Three discs. More than two hours of music. A lyric sheet of six thousand, six hundred and fifty words. An average track length of seven minutes. Joanna Newsom clearly isn’t messing about here. So, is this the musical equivalent of War and Peace? Is it set to become the album that you tell yourself you should listen to, but never quite get round to doing so?
Not necessarily so. She’s made things relatively easy for the listener this time round: for the first few songs, at least. Unlike the complex, meandering linearity of 2006’s Ys, the six compositions on Disc 1 have regular internal structures, drawn from a familiar though wide-ranging array of sources. There’s nothing so obvious as verses and choruses, but there’s enough convention to deter casual listeners from running for the hills.
Easy begins as a dead ringer for My Old Man from Joni Mitchell‘s Blue, then settles into a speakeasy jazz-blues number. The baroque classicism of ’81 is as ordered as a Purcell suite: esoteric, but eminently listenable. Good Intentions Paving Company rolls along on a toe-tapping boogie-woogie piano line, and in places resembles a conventional pop song: it’s certainly the most accessible piece here.
From here on, we’re back into familiar territory for Newsom fans; and tantalisingly uncharted waters for the remainder of the human race. Discs 2 and 3 offer up 12 lengthy, irregular compositions: more like modernist poems than songs, in which her voice and harp or piano playing lead us, like blindfolded children, down unpredictable and unknowable paths.
Gone, though, is the strained imagism of Ys – no “mica-spangled mud-clouds” or “hydrocephalitic listlessness” here – and, in its place, a more immediate and engaging turn of phrase dominates. Coupled with unfussy, percussive harp and piano playing, her lyrics strike at universal human truths; goosebumps and lumps in the throat are the inevitable result. Witness In California’s “I am no longer afraid of anything / Save the life that, here, awaits”; or Esme’s “This is a world of terrible hardship / Everywhere / And I search for words / To set you at ease.”
Though Newsom’s voice – half six-year-old girl, half Appalachian old-timer – will inevitably still inspire peanut-allergy symptoms in some, she’s shaved off the roughest edges this time. The squeaks and squawks of her first two albums are all but absent: here she’s far closer to the tried-and-tested talents of Kate Bush and Joni Mitchell.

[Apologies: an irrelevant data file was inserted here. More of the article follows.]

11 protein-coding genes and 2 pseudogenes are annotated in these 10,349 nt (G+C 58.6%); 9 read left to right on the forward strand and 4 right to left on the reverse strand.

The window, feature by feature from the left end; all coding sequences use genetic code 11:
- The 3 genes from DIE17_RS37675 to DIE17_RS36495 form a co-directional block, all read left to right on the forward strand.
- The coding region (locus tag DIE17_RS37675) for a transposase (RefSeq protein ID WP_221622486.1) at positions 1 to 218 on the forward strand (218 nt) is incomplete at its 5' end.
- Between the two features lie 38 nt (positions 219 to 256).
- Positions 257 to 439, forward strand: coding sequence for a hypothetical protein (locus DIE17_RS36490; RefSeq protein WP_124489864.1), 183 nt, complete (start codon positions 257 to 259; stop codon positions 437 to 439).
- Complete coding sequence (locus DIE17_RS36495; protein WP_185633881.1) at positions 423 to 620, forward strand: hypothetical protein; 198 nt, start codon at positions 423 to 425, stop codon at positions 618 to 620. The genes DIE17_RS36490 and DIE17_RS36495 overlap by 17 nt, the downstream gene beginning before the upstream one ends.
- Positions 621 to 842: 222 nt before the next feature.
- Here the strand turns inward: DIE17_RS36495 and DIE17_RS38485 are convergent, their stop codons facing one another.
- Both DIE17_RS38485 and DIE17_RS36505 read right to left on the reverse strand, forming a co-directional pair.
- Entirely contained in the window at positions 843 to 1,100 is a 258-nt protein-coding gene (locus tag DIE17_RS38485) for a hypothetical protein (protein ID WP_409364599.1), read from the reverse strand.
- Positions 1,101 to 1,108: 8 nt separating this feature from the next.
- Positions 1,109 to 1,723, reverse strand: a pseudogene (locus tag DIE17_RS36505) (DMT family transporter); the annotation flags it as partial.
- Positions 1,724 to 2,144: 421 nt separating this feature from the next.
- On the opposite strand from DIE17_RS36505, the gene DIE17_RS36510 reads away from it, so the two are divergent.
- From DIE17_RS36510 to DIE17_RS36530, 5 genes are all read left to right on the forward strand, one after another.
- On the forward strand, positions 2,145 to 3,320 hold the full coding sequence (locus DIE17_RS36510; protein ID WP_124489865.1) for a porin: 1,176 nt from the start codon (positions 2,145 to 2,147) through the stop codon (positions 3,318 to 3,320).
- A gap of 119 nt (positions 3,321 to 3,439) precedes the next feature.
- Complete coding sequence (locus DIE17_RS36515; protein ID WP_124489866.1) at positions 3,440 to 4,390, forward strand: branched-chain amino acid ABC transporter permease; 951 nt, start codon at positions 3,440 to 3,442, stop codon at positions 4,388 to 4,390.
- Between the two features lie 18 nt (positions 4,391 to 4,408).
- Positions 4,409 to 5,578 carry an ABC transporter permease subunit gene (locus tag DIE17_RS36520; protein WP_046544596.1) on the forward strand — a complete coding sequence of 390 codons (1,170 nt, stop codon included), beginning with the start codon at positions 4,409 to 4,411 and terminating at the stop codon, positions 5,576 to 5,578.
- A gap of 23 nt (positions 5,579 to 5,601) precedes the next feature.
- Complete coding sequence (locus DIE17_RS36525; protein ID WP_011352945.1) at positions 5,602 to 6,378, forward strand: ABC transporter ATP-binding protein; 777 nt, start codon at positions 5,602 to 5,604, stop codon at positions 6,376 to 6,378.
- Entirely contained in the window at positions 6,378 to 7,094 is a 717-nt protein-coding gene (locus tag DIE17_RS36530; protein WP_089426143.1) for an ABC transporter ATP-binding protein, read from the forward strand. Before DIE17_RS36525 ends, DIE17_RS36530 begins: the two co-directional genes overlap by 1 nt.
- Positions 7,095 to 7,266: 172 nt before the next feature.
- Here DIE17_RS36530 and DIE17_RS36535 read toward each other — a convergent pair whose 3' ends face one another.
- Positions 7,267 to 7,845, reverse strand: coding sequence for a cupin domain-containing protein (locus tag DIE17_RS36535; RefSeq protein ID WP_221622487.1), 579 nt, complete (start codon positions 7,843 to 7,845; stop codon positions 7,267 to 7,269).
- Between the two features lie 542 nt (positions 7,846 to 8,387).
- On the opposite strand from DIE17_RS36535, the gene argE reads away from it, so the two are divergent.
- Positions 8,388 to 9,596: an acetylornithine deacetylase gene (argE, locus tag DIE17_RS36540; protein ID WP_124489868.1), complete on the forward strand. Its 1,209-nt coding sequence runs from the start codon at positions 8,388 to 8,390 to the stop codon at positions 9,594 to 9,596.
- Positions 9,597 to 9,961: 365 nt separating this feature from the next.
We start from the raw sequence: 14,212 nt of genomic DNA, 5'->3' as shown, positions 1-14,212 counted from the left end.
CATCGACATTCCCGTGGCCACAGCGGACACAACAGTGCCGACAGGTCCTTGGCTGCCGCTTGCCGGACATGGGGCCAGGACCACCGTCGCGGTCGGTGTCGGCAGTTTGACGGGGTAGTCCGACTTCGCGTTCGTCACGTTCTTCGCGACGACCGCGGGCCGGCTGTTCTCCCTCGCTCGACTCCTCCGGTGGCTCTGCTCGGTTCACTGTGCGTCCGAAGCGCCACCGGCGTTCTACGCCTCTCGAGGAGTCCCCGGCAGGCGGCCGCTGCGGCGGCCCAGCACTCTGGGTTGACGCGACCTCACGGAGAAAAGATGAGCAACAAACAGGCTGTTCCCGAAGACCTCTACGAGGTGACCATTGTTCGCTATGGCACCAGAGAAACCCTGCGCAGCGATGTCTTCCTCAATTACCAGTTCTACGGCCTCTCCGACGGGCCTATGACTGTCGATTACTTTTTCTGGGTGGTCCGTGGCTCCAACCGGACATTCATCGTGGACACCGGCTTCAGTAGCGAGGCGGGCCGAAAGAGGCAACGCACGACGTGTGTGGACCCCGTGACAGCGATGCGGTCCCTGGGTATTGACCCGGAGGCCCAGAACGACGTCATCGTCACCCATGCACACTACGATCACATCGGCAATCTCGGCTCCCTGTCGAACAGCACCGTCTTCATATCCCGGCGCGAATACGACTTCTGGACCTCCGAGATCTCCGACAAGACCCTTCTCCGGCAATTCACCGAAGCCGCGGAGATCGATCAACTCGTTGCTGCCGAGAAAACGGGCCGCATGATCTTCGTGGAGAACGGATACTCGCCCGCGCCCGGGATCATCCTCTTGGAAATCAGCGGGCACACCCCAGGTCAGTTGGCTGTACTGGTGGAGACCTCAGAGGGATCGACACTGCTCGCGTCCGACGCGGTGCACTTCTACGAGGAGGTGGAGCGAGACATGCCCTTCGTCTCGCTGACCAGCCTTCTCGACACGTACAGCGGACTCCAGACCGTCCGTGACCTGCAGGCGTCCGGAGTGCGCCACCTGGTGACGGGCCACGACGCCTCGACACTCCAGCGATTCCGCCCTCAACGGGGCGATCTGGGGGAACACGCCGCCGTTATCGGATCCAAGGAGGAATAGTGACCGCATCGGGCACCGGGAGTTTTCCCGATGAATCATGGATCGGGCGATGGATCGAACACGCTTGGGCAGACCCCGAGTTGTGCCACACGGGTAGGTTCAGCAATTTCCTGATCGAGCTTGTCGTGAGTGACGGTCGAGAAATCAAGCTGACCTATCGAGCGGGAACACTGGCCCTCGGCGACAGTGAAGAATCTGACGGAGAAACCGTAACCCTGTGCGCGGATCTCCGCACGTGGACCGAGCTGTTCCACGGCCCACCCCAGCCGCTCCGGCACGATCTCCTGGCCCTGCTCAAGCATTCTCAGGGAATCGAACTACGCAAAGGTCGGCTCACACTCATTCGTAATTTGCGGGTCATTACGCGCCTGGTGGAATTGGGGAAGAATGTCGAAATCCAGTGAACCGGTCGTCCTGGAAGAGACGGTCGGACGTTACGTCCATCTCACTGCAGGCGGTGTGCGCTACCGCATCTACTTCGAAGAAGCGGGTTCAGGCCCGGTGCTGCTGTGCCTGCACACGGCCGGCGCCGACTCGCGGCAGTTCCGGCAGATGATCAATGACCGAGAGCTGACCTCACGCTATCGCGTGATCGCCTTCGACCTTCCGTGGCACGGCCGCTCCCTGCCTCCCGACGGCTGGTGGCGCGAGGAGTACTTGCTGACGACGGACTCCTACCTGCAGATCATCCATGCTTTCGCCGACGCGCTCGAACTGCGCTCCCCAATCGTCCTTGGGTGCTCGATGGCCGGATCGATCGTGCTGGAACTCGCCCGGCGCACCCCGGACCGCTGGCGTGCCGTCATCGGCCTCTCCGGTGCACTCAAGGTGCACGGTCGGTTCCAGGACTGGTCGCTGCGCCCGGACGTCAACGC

The musical, verbal and vocal clarity allows a far deeper nuance of meaning to shine through. Though we’re still wading through a late-Victorian cavalcade of birds, bark-beetles, bears, spiders, frogs and daddy-long-legs, for the first time Newsom’s compositions appear to be about something emotionally graspable.
Go Long explores the insensitivity of men through the eyes of women, taking in both the visceralism of Plath’s Daddy and the fluvial list-making of Joyce’s Finnegan’s Wake: “With the loneliness of you mighty men / When your jaws, and fists, and guitars / And pens, and your sugarlip / But I’ve never been to the firepits / With you mighty men.” Or, “You are caked in mud / And in blood, and worse / Chew your bitter cud / Grope your little nurse.” Even on the page, this is terrific poetry. Set to Newsom’s precise, otherworldly harp playing, it’s sublime.
In Baby Birch, she pulls off a similar trick; handling her harp as a mournful, country-inflected lap-steel, she relates a heartbreaking tale of a mother and child reunited after a lifelong separation: “I will never know you / And at the back of what we’ve done / There is that knowledge of you.” Slowed to a funereal pace, it’s spine-tingling stuff.
Have One On Me is winding, long-winded, densely poetic, and often challenging; but never tedious or self-indulgent. Remarkably, there’s not a second of filler across its 125 minutes; but after the gentle first disc it demands the listener to suspend any desire for quick thrills. Much of it is muted, slow and uncoventionally structured. To talk of high and low points is beside the point, because the pieces aren’t performances as such, but are more like chapters in a book; and just as readers of a novel don’t usually compare chapter with chapter, so Have One On Me demands to be taken as a whole, each fragment a microcosm of the whole.
Set aside an afternoon, pull down the shutters and immerse yourself in it. You don’t have to like it all, or even process it all first time round. It might take a week, a month, or even a year for it to yield up all its treasures; but after only a week in its company, this reviewer’s instincts tell him that Have One On Me is a masterpiece.